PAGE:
Sadly, for me this was the story of the week:
- On 23 August, 2014, Kehazaei presented to the Manus Island medical clinic with flu-like symptoms and a small lesion on his leg. The clinic did not have the basic antibiotic to treat his common tropical infection, and, despite treatment, Kehazaei’s condition deteriorated rapidly.
Doctors on the island urged his immediate transfer to Australia but this was first ignored – including by department of immigration bureaucrats who didn’t read their emails for up to 13 hours – and then rejected by the department.
After further pleading from doctors trying to treat him, approval was finally granted – two days after the initial request – to move Kehazaei, by now semi-conscious and septic. But the department ordered he be moved not to Australia but to Port Moresby’s Pacific International hospital.
At the PIH, Kehazaei was misdiagnosed, treated with broken equipment and left unattended as he grew critically ill.
He suffered a series of cardiac arrests and, by the time he was transported to Brisbane’s Mater hospital, was profoundly brain-damaged.
Queensland coroner Terry Ryan found in a 140-page finding:
that Australia held sole responsibility for Kehazaei’s care and for the failures that led to his death.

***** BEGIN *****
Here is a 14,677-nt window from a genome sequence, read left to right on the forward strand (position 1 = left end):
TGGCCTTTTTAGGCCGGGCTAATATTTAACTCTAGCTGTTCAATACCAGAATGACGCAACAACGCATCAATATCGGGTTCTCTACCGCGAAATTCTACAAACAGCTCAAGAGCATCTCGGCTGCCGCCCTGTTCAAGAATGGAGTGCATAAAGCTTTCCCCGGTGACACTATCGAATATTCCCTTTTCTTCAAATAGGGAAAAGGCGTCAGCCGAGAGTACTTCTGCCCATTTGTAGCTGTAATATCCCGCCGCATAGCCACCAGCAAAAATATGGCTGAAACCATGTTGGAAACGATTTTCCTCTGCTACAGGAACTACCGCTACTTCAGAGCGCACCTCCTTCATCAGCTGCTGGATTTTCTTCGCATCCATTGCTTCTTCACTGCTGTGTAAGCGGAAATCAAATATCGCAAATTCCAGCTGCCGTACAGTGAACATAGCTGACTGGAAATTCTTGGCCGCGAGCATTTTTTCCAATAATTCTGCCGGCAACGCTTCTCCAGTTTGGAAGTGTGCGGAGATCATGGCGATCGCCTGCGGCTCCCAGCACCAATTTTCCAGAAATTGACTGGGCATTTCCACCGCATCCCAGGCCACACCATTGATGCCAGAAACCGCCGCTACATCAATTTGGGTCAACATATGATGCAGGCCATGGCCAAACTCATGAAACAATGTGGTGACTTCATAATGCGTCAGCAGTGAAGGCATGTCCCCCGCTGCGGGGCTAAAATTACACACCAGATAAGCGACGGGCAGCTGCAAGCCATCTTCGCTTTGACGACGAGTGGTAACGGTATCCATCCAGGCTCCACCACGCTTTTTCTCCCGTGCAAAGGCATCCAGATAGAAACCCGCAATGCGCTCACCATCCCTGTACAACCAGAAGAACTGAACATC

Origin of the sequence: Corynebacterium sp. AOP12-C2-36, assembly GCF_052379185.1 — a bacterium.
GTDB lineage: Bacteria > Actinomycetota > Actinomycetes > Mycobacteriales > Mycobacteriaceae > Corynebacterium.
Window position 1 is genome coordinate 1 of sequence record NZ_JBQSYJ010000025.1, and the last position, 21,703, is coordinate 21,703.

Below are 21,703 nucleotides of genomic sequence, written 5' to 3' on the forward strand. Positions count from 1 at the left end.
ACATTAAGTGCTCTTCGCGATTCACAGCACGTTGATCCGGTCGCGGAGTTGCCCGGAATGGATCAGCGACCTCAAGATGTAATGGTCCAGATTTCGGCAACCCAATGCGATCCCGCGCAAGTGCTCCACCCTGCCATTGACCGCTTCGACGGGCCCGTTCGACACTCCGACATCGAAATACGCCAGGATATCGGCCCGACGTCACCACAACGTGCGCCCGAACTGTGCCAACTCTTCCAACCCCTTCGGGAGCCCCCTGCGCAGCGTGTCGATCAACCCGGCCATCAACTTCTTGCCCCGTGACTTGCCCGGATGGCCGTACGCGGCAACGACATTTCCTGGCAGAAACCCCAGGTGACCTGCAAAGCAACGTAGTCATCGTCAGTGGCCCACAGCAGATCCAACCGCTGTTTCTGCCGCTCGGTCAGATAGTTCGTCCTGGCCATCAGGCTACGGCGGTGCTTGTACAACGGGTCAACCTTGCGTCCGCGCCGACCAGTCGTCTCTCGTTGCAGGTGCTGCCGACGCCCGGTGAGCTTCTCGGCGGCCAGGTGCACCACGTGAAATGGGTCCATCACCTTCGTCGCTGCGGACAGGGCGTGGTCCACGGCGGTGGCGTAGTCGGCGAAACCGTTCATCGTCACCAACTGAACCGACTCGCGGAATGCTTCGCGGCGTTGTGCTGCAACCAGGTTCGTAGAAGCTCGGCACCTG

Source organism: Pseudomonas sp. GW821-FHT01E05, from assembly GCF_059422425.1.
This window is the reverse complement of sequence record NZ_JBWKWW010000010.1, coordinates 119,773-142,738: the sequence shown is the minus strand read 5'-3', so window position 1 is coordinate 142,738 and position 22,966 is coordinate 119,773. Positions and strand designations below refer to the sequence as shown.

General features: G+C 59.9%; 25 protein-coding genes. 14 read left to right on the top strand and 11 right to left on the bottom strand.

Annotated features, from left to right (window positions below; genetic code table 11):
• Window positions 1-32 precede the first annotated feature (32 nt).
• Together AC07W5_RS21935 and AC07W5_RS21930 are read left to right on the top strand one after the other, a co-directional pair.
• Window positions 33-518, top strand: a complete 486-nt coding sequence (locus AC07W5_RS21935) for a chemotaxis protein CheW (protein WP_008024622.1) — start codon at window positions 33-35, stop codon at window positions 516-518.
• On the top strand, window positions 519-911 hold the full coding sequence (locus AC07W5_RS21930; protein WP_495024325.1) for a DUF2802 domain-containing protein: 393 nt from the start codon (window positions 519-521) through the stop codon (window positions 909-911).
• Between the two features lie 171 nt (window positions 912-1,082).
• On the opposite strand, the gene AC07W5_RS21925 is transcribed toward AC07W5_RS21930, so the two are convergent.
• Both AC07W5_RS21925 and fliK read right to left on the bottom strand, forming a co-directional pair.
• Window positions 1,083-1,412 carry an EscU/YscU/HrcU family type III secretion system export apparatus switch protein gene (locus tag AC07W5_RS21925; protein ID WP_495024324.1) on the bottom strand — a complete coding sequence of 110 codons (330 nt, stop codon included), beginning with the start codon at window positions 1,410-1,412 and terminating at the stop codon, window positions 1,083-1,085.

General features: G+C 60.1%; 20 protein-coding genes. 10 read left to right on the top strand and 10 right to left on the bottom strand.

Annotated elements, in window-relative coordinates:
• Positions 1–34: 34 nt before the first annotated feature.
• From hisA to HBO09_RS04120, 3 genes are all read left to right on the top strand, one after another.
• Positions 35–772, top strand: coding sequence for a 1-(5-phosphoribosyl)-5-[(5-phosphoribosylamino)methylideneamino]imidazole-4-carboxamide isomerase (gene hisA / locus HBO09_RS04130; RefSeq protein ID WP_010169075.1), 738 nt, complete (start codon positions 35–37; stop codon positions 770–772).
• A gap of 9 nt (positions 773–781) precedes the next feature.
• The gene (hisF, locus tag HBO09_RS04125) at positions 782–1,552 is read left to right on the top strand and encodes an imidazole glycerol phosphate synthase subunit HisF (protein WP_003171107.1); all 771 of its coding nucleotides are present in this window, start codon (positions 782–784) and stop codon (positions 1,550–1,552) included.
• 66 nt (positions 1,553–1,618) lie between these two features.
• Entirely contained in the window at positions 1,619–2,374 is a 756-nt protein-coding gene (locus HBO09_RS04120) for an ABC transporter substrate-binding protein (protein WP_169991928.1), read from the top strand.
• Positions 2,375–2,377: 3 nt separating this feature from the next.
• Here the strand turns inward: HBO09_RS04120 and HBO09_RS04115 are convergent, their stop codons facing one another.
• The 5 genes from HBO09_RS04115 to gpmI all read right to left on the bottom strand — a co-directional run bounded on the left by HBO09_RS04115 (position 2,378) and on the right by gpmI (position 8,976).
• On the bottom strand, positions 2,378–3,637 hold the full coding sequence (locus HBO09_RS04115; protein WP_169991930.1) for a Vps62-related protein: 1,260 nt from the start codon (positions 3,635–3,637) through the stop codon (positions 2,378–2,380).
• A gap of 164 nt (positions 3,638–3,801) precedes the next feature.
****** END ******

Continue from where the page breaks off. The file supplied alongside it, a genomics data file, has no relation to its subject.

Ryan said Kehazaei could have been saved by basic interventions at several points during his worsening illness but that “the compounding effect of multiple errors” and “systemic failures” in the offshore healthcare system had led to his death.
He was scathing about the standard of healthcare delivered to Kehazaei, and pointed out numerous failures which, combined, caused his death from a preventable infection.
Clearly doctors should make critical health decisions, not bureaucrats.
When all this happened back in 2014, then immigration minister, Scott Morrison, told The Guardian that asylum seeker Hamid Kehazaei received “outstanding” medical treatment on Manus Island.
Someone should go to jail.
Sometimes the surname is given as Khazaei.
2. Harry M Miller checks out
Hair, Jesus Christ Superstar, The Rocky Horror Show, Marcia Hines, Jon English, Kate Ceberano and before that Louis Armstrong, Judy Garland, the Rolling Stones, the conductor Arthur Rubinstein, Herman’s Hermits, the Beach Boys and Sonny and Cher.
The people represented by the Harry M Miller Group included Lindy Chamberlain, the racing trainer Gai Waterhouse, the fashion entrepreneur Maggie Tabberer, Big Brother contestants, and Judy Moran, the wife of Melbourne underworld figure Lewis Moran. Miller would take up to 25% of earnings.
Miller also negotiated the “cash for comment” deals for the broadcaster Alan Jones.
He attracted criticism for making money from tragedy and sensation. He represented Stuart Diver, who survived the 1997 Thredbo disaster. Miller also handled the funeral of the INXS singer Michael Hutchence.
Got banged up in jail for the Computicket fraud affair. Said he cried every day in jail, but continued to run his clients’ careers from his cell.